Still, Mr. Nassirian said he was worried about the potential implications of asking a university to ignore its course requirements—which had been shaped by experts in various fields—in favor of a “free-for-all,” in which any interest group is allowed to shape policy.

“We’re being asked to treat the consensus of the scientific community as just another opinion,” he said of the lawsuit’s complaint about the teaching of evolution. Admissions officers “don’t call the shots,” he said. “We defer to the judgment of the faculty.”

Events

This content is provided by our sponsor. It is not written by and does not necessarily reflect the views of Education Week's editorial staff.
Sponsor
Law & Courts Webinar
The Future of Criminal Justice Reform: A Sphere Education Initiative Conversation
America’s criminal justice system is in crisis and calls for reform are dominating the national debate. Join Cato’s Sphere Education Initiative and Education Week for a webinar on criminal justice and policing featuring the nation’s
Content provided by Cato Institute
This content is provided by our sponsor. It is not written by and does not necessarily reflect the views of Education Week's editorial staff.
Sponsor
Student Well-Being Webinar
Equity, Care and Connection: New SEL Tools and Practices to Support Students and Adults
As school districts plan to welcome students back into buildings for the upcoming school year, this is the perfect time to take a hard look at both our practices and our systems to build a
Content provided by Panorama Education
This content is provided by our sponsor. It is not written by and does not necessarily reflect the views of Education Week's editorial staff.
Sponsor
Classroom Technology Webinar
Here to Stay – Pandemic Lessons for EdTech in Future Development
What technology is needed in a post pandemic district? Learn how changes in education will impact development of new technologies.
Content provided by AWS

EdWeek Top School Jobs

Teacher Jobs
Search over ten thousand teaching jobs nationwide — elementary, middle, high school and more.
View Jobs
Principal Jobs
Find hundreds of jobs for principals, assistant principals, and other school leadership roles.
View Jobs
Administrator Jobs
Over a thousand district-level jobs: superintendents, directors, more.
View Jobs
Support Staff Jobs
Search thousands of jobs, from paraprofessionals to counselors and more.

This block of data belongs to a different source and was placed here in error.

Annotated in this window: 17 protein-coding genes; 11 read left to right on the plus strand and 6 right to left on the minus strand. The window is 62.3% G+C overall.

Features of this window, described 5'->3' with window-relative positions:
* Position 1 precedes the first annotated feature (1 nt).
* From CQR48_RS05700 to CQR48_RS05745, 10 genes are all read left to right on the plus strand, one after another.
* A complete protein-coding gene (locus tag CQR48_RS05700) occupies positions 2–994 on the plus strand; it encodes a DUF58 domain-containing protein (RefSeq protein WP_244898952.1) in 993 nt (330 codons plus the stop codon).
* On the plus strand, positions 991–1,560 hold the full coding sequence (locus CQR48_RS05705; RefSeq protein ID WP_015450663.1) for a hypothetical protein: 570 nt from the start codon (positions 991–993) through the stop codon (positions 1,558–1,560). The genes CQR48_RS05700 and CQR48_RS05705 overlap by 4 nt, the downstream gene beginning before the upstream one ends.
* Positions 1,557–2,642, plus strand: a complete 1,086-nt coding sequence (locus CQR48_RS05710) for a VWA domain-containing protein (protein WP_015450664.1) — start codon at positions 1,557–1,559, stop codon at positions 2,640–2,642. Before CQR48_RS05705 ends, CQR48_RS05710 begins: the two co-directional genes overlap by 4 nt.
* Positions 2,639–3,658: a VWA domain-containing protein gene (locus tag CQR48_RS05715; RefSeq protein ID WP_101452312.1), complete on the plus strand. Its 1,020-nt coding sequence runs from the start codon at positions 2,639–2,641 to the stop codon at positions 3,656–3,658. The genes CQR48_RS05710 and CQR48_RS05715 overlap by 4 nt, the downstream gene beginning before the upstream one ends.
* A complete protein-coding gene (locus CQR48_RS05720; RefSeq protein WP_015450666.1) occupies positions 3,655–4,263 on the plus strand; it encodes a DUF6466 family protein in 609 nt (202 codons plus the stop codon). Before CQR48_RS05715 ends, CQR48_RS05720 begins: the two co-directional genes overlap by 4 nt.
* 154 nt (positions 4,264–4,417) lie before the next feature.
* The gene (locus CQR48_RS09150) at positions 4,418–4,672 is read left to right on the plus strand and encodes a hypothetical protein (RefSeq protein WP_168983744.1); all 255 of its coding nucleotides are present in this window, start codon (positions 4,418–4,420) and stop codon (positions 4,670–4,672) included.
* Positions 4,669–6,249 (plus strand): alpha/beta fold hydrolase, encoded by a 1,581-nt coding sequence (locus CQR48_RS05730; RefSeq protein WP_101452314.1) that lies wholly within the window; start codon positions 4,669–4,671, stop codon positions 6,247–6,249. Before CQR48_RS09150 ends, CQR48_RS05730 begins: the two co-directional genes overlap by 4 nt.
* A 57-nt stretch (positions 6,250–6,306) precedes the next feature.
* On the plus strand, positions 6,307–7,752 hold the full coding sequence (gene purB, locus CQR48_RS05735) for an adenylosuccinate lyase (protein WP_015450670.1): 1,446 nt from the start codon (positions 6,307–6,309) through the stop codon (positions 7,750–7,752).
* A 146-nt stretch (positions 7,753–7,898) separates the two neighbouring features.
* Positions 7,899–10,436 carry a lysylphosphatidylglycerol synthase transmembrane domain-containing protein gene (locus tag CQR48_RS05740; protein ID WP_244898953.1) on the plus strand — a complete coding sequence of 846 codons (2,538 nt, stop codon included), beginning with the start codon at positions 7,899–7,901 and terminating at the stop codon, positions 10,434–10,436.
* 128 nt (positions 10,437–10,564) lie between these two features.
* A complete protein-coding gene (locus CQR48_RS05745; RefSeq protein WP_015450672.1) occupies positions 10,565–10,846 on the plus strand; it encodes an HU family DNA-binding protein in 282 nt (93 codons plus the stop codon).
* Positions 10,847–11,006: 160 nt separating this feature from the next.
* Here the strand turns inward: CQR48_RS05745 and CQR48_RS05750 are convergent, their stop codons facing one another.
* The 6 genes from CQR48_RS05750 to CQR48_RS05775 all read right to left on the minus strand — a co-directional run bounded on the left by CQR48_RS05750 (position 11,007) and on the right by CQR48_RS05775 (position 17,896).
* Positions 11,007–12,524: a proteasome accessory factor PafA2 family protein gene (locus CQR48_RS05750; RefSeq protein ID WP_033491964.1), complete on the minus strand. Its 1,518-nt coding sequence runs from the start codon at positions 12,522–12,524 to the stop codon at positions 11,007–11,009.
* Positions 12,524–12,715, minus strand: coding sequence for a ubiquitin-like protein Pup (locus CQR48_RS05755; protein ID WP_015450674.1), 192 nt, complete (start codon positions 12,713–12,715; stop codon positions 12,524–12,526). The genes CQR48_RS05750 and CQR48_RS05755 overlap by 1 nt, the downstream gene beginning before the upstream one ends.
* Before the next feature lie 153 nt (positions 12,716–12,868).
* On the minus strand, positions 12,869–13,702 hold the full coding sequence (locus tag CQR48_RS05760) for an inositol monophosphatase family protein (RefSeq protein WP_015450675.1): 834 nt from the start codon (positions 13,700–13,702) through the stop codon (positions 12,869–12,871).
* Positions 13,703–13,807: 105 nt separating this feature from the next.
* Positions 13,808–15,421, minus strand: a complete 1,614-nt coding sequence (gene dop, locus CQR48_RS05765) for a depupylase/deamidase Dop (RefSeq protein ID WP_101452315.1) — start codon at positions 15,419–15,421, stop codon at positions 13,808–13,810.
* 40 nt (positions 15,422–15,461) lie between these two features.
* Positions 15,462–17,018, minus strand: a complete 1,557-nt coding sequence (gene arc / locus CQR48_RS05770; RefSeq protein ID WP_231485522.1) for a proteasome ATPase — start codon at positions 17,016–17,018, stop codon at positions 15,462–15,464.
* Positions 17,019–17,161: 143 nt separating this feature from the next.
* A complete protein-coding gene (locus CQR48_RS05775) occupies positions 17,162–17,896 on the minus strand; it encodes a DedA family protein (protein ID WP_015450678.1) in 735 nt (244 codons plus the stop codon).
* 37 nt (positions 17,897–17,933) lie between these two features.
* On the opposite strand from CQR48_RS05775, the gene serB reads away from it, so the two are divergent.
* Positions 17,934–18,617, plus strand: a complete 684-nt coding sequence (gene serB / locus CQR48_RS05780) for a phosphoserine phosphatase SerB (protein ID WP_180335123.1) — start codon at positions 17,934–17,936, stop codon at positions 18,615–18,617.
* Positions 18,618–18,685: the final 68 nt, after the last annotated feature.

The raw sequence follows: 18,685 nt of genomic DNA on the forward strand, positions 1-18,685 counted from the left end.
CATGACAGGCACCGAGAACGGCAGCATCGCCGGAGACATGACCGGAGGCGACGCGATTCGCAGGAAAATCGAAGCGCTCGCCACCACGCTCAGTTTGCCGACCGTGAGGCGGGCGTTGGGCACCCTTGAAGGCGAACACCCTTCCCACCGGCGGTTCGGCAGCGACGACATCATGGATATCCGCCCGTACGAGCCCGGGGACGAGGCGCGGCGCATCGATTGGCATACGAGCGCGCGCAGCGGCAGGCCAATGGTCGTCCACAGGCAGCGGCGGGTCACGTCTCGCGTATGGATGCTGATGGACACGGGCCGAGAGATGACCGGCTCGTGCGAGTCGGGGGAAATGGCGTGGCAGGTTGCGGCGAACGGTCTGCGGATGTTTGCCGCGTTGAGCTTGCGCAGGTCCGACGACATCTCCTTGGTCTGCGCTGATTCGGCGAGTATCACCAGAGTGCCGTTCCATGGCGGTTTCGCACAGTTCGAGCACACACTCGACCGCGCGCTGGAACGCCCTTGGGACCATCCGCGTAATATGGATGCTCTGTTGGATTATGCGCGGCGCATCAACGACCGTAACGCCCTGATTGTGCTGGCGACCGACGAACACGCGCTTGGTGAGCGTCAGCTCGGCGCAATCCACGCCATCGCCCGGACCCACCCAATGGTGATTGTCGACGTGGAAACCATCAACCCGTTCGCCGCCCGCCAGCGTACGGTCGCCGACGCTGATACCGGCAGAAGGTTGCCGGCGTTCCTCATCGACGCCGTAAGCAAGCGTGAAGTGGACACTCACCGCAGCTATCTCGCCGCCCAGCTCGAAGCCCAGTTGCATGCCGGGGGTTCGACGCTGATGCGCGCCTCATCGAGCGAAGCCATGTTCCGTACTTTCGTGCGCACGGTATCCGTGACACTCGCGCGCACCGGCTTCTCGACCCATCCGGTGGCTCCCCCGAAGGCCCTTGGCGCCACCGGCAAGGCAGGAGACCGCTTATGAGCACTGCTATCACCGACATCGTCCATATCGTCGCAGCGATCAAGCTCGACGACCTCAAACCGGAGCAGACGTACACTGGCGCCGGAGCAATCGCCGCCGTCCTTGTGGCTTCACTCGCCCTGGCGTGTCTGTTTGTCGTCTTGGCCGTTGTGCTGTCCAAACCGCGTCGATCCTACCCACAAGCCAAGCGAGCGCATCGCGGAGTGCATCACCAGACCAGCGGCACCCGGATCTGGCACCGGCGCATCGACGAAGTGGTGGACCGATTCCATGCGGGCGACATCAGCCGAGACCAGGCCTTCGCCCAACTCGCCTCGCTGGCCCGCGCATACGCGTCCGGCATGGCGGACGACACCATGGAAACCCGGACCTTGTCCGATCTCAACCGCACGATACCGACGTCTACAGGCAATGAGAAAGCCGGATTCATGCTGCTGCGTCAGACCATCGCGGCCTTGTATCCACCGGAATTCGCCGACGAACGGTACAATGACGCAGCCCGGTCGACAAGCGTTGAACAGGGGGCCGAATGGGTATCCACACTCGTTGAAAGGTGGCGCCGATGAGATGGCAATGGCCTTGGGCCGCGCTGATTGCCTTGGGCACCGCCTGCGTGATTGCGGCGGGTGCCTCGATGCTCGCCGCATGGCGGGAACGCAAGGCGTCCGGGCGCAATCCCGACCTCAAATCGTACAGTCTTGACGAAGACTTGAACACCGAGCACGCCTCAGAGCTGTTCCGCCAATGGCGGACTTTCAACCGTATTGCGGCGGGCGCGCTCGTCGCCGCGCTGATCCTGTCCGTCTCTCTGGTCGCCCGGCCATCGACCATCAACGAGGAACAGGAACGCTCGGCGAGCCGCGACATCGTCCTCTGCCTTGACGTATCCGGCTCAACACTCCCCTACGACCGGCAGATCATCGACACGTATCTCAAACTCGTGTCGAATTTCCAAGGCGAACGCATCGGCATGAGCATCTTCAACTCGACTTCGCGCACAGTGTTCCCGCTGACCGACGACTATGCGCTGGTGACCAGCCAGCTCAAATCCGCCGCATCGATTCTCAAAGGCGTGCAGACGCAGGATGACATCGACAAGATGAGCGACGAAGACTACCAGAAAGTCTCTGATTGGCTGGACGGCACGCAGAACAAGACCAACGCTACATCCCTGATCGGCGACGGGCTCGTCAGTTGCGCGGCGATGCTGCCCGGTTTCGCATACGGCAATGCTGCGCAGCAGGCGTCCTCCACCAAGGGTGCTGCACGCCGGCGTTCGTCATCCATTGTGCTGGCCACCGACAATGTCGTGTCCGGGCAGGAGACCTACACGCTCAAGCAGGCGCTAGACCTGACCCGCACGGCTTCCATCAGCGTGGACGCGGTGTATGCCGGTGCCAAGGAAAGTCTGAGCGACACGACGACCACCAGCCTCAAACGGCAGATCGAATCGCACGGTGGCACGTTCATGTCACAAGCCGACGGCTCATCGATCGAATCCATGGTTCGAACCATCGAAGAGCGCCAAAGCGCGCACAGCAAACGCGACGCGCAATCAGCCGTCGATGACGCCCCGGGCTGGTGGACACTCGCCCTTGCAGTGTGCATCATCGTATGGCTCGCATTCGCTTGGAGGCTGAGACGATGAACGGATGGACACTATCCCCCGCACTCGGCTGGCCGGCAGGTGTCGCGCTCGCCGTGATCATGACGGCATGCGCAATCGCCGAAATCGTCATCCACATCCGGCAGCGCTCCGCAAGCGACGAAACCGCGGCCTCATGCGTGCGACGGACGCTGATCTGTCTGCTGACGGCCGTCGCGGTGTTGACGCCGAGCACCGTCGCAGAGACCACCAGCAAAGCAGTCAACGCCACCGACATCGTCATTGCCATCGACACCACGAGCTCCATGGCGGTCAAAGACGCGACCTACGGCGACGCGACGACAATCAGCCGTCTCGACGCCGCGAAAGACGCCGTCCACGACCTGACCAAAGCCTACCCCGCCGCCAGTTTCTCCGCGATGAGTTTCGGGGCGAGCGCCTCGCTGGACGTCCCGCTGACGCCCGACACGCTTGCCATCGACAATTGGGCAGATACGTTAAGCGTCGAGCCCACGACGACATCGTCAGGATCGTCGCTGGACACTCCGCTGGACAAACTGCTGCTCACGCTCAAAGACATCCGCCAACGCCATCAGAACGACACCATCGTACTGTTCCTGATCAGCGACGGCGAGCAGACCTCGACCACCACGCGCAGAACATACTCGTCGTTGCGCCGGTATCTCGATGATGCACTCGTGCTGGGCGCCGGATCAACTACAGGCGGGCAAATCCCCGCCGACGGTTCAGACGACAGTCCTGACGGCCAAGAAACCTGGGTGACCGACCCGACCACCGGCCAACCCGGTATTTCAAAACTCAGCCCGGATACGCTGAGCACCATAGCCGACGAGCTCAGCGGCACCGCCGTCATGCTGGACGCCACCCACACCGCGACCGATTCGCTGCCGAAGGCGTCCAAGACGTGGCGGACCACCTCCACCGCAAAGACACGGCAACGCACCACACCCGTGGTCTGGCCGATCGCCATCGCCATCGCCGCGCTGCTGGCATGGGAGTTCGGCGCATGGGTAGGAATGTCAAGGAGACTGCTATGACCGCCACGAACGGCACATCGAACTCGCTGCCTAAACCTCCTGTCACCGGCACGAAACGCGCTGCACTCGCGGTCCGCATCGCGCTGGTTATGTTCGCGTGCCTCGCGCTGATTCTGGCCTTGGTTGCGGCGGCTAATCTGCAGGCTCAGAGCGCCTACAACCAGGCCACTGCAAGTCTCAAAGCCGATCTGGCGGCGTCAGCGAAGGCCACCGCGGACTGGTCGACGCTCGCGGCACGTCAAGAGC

View Jobs

Read Next

Science Quiz Quiz Yourself: How Much Do You Know About STEM Best Practices?
Quiz Yourself: How well do you know STEM best practices?
Science Science Teaching and Learning Found to Fall Off in Pandemic
The pandemic could have been a shining moment for STEM learning. Instead, new studies find, students and teachers struggled.
5 min read
Ahasbai Guerrero studies shadows in Gennifer Caven's 3rd grade classroom at El Verano Elementary School in Sonoma, Calif. San Francisco's Exploratorium developed an inquiry-based curriculum that blends English and science lessons.
Third grader Ahasbai Guerrero studies shadows as part of a pre-pandemic science program at El Verano Elementary School in Sonoma, Calif. New research suggests hands-on lessons like this have been difficult during the pandemic.
Ramin Rahimian for Education Week
Science Opinion Working With the Likes of Lego, Disney, and Lucasfilm to Engage Students in STEM
Rick Hess speaks with FIRST's Erica Newton Fessia about inspiring young people's interest in STEM using team-based robotics programs.
6 min read
Image shows a multi-tailed arrow hitting the bullseye of a target.
DigitalVision Vectors/Getty
This content is provided by our sponsor. It is not written by and does not necessarily reflect the views of Education Week's editorial staff.
Sponsor
Science Whitepaper
Improve language arts skills through science
In this white paper, learn how science can be an important part of the day by using a curriculum that includes communication, collaborati...
Content provided by Carolina Biological